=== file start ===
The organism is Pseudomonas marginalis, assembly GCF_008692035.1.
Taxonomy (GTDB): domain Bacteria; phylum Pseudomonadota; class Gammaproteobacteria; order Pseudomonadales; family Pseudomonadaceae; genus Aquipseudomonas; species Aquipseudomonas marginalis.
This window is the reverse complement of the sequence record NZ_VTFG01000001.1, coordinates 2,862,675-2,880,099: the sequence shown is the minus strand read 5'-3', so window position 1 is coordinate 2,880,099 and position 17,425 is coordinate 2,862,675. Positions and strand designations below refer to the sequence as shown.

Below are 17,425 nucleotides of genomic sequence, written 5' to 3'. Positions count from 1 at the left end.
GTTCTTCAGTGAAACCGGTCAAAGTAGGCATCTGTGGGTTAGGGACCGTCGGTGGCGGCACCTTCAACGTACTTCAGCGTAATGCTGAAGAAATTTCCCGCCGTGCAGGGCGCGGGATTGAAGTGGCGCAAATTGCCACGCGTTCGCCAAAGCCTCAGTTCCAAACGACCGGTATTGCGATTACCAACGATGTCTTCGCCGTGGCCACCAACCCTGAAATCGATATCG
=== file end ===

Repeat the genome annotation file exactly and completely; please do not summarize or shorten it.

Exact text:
The organism is Pseudomonas marginalis, assembly GCF_008692035.1.
Taxonomy (GTDB): domain Bacteria; phylum Pseudomonadota; class Gammaproteobacteria; order Pseudomonadales; family Pseudomonadaceae; genus Aquipseudomonas; species Aquipseudomonas marginalis.
This window is the reverse complement of the sequence record NZ_VTFG01000001.1, coordinates 2,862,675-2,880,099: the sequence shown is the minus strand read 5'-3', so window position 1 is coordinate 2,880,099 and position 17,425 is coordinate 2,862,675. Positions and strand designations below refer to the sequence as shown.

Below are 17,425 nucleotides of genomic sequence, written 5' to 3'. Positions count from 1 at the left end.
GTTCTTCAGTGAAACCGGTCAAAGTAGGCATCTGTGGGTTAGGGACCGTCGGTGGCGGCACCTTCAACGTACTTCAGCGTAATGCTGAAGAAATTTCCCGCCGTGCAGGGCGCGGGATTGAAGTGGCGCAAATTGCCACGCGTTCGCCAAAGCCTCAGTTCCAAACGACCGGTATTGCGATTACCAACGATGTCTTCGCCGTGGCCACCAACCCTGAAATCGATATCG